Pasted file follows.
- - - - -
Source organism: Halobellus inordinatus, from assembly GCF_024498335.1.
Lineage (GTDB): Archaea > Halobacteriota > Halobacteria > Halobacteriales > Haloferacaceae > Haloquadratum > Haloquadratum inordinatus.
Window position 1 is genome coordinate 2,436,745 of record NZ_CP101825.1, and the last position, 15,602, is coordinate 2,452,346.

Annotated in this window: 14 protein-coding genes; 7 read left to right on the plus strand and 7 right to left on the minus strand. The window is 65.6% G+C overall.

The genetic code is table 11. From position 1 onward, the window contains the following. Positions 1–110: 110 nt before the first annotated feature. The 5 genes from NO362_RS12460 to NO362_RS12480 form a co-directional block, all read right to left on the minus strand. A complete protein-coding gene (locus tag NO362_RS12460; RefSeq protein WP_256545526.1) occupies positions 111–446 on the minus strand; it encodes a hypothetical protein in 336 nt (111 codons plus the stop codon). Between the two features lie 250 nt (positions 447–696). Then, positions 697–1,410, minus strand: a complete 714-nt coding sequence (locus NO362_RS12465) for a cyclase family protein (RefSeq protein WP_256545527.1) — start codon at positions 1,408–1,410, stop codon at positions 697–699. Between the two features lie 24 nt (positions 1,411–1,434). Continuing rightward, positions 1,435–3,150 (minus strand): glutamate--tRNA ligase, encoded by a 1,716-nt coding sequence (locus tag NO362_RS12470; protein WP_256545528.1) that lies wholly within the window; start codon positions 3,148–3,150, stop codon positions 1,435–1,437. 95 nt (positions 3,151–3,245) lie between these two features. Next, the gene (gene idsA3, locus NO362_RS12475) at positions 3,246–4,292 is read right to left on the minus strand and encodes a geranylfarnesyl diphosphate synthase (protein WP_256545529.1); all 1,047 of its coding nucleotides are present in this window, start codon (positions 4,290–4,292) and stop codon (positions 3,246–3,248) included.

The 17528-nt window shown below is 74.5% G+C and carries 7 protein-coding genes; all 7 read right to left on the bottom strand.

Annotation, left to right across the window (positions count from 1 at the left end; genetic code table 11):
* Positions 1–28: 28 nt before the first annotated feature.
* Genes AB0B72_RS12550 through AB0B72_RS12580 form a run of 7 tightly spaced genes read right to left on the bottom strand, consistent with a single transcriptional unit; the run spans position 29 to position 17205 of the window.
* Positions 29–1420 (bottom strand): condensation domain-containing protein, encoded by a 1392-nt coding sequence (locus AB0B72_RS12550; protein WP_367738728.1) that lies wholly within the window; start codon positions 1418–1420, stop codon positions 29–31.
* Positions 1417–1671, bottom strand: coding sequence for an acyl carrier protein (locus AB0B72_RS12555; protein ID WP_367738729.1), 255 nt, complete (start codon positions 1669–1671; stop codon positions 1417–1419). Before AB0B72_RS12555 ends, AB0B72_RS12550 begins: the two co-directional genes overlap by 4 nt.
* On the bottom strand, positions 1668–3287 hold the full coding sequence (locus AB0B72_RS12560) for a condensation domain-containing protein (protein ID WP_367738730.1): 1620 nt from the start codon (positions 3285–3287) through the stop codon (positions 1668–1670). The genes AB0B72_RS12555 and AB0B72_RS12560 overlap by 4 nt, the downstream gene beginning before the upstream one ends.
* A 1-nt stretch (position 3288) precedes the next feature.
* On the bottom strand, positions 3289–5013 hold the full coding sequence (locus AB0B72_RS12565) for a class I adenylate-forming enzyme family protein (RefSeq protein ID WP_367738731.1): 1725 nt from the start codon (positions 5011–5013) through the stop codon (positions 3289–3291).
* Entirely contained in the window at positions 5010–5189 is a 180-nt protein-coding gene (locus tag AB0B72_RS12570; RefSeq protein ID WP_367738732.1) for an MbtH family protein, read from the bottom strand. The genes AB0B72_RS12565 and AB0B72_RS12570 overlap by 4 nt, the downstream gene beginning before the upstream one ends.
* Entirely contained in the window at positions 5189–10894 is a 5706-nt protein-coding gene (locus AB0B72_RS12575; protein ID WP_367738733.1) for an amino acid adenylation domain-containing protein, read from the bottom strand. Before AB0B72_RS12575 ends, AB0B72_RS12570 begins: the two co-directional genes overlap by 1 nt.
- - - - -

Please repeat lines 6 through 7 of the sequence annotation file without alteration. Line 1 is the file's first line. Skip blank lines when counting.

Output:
The 17528-nt window shown below is 74.5% G+C and carries 7 protein-coding genes; all 7 read right to left on the bottom strand.

Annotation, left to right across the window (positions count from 1 at the left end; genetic code table 11):